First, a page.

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The New England Merchants in the Seventeenth Century


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Table of Contents

* Origins of Trade * Establishment of the Puritan Merchants * Adjustments and Early Failures * The Legacy of the First Generation * Introduction to Empire * Elements of Change * The Merchant Group at the End of the Seventeenth Century * Notes * Bibliographical Note * Index

About the Author

Bernard Bailyn was Adams University Professor, Emeritus, and James Duncan Phillips Professor of Early American History, Emeritus, at Harvard University.


This study should be of great interest to sociologists interested in social stratification, religion, and political behavior. The author has analyzed in detail the way in which the growth of trade in seventeenth century New England led to the emergence of an upper class based on mercantile wealth, and the gradual disintegration of the Puritan Commonwealth. * American Sociological Review *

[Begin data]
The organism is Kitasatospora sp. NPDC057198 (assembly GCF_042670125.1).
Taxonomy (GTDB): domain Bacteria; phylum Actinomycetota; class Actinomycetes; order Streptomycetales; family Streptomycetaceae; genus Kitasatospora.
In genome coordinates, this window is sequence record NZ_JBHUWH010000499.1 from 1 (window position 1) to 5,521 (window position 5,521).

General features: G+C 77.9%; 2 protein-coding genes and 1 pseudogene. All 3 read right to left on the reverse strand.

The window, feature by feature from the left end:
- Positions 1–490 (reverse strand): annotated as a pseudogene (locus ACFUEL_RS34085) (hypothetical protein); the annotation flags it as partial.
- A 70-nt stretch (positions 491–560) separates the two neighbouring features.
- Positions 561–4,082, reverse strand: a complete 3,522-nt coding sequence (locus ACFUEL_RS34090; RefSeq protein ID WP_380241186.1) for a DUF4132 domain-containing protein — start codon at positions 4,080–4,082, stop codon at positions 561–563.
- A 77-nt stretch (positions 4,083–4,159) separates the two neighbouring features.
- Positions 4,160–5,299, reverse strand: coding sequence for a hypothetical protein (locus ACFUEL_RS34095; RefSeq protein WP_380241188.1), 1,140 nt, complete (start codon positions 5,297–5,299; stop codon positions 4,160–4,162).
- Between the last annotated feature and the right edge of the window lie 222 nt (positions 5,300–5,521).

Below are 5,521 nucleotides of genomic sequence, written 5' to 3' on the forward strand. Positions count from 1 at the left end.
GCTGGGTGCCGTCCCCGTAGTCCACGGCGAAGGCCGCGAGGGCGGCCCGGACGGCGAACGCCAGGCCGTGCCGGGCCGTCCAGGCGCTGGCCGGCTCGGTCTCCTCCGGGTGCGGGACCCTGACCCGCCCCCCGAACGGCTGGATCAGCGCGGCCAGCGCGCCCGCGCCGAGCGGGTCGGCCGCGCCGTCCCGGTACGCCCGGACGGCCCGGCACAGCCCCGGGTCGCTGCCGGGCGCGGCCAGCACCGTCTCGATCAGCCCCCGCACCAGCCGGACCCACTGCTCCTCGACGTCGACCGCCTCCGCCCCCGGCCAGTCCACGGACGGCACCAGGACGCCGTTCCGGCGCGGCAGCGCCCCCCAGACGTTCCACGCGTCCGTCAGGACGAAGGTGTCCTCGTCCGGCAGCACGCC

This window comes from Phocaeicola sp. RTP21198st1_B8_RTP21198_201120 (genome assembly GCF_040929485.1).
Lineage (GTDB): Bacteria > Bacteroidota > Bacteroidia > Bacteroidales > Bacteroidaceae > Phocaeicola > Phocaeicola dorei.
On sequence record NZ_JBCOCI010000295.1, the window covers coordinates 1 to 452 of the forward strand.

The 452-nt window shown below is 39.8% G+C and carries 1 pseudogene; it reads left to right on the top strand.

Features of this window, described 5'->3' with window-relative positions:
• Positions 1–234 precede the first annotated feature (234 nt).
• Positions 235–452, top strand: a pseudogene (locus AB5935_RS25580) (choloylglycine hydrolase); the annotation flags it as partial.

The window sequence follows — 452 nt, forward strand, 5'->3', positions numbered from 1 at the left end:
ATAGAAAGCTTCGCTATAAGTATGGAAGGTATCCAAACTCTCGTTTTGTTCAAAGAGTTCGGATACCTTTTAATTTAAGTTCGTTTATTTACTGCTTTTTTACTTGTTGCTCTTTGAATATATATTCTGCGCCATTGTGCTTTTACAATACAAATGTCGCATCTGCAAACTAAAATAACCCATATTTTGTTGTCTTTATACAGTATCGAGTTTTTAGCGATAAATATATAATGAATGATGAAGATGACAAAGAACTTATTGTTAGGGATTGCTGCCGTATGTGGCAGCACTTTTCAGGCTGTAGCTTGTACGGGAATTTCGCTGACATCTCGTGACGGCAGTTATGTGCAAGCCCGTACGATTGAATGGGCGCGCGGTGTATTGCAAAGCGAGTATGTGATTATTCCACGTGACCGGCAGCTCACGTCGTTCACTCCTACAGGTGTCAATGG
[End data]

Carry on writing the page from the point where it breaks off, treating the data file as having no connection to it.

In the past, the social history of seventeenth-century New England has been written in terms of the Puritan Zion, not of the marketplace. The interaction of these two forces-meetinghouse and counting-house-is the basic problem to which Mr. Bailyn has devoted this excellent book...It is social history as it has seldom been written and business history as it should be written-a story of people, not of prices and trends; of merchants, not mercantile houses. * American Historical Review *

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